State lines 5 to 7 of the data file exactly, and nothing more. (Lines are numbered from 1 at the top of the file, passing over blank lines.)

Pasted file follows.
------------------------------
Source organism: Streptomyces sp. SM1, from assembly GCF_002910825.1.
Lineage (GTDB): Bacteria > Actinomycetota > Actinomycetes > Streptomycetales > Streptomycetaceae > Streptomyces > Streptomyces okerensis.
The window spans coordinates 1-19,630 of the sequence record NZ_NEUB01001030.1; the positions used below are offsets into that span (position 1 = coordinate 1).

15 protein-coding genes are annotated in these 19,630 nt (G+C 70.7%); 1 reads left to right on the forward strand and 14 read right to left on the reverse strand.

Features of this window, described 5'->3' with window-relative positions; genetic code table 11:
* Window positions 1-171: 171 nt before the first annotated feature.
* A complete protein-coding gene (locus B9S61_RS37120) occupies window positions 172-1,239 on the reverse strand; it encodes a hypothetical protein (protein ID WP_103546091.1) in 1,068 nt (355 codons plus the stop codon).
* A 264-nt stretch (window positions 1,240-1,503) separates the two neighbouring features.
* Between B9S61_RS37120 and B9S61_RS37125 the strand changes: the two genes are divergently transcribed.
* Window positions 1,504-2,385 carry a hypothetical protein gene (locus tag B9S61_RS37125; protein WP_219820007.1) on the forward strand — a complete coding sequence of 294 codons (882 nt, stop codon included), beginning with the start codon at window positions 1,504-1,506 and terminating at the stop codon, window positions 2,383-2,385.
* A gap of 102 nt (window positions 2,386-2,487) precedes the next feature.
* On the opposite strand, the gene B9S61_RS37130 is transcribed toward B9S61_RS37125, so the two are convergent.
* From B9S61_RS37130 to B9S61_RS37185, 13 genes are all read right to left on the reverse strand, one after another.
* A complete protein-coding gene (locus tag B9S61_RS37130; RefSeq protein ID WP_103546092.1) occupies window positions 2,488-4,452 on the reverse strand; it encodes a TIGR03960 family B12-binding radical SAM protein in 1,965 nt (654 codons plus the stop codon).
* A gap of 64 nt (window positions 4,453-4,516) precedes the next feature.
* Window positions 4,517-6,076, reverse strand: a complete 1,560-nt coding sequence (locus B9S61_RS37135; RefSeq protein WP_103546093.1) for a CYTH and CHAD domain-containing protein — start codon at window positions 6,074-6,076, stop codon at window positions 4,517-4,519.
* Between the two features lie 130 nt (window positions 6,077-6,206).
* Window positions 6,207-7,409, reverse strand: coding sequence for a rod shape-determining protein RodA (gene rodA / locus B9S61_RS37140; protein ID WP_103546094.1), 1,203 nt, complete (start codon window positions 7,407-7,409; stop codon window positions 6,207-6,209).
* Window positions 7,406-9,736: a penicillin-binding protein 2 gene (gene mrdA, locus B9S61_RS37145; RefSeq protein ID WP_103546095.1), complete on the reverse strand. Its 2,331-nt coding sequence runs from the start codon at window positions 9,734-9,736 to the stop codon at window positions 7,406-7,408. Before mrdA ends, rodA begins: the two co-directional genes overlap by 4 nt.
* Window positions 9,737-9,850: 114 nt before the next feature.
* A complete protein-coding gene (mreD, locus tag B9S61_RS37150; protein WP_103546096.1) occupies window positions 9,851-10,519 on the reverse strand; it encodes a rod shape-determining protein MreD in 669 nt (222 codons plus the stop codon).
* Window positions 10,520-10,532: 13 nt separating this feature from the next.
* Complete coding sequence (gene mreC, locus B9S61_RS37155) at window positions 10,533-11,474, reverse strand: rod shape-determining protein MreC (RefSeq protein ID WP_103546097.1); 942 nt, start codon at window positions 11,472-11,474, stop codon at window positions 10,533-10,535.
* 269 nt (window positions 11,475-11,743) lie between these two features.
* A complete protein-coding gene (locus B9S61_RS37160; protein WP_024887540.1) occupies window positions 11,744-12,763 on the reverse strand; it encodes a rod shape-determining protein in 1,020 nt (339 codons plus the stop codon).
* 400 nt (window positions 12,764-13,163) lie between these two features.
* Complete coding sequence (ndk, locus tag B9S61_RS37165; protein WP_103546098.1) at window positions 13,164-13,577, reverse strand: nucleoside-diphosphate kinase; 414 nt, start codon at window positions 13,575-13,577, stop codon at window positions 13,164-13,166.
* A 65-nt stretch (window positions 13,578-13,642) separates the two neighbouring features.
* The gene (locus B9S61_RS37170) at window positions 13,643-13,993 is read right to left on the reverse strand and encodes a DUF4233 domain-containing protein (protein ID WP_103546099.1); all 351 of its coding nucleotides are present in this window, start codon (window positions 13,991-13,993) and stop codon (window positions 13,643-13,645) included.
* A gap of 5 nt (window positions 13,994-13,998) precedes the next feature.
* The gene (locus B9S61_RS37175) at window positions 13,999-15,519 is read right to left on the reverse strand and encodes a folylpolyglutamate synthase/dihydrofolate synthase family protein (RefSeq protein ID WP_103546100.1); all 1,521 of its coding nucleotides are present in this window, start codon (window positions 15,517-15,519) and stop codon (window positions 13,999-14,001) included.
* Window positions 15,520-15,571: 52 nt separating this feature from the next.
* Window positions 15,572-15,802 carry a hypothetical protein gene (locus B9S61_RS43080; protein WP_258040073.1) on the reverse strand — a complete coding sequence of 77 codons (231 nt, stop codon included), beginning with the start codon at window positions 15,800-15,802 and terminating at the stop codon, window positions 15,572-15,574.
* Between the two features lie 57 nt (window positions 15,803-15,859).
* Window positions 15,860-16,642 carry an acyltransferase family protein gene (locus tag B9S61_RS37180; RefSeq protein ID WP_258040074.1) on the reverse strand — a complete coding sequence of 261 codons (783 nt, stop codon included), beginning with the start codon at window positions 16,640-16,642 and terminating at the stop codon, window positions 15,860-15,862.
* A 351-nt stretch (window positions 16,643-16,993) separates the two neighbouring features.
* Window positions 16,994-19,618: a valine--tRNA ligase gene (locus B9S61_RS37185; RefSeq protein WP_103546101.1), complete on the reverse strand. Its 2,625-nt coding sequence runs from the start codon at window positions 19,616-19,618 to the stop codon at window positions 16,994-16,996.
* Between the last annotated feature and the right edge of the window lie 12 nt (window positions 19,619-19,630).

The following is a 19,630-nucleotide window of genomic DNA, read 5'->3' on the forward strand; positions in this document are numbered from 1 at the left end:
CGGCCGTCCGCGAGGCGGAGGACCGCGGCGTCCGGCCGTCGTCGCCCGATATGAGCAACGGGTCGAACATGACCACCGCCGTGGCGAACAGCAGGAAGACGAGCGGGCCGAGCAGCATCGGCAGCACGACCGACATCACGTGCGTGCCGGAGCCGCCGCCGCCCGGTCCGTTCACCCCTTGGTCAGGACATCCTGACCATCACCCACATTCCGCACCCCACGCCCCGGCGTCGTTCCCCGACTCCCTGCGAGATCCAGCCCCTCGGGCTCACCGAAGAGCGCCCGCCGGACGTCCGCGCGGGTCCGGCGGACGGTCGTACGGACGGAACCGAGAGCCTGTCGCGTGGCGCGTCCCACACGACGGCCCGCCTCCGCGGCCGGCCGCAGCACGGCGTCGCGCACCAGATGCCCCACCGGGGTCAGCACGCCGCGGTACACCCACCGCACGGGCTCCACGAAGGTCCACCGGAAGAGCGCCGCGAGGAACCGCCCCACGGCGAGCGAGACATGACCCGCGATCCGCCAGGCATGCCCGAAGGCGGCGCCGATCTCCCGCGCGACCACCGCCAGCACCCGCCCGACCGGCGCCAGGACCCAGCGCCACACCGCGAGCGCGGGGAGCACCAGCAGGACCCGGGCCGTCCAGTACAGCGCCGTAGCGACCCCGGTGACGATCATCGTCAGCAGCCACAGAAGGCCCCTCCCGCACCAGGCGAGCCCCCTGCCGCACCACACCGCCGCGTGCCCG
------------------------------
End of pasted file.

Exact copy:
Features of this window, described 5'->3' with window-relative positions; genetic code table 11:
* Window positions 1-171: 171 nt before the first annotated feature.
* A complete protein-coding gene (locus B9S61_RS37120) occupies window positions 172-1,239 on the reverse strand; it encodes a hypothetical protein (protein ID WP_103546091.1) in 1,068 nt (355 codons plus the stop codon).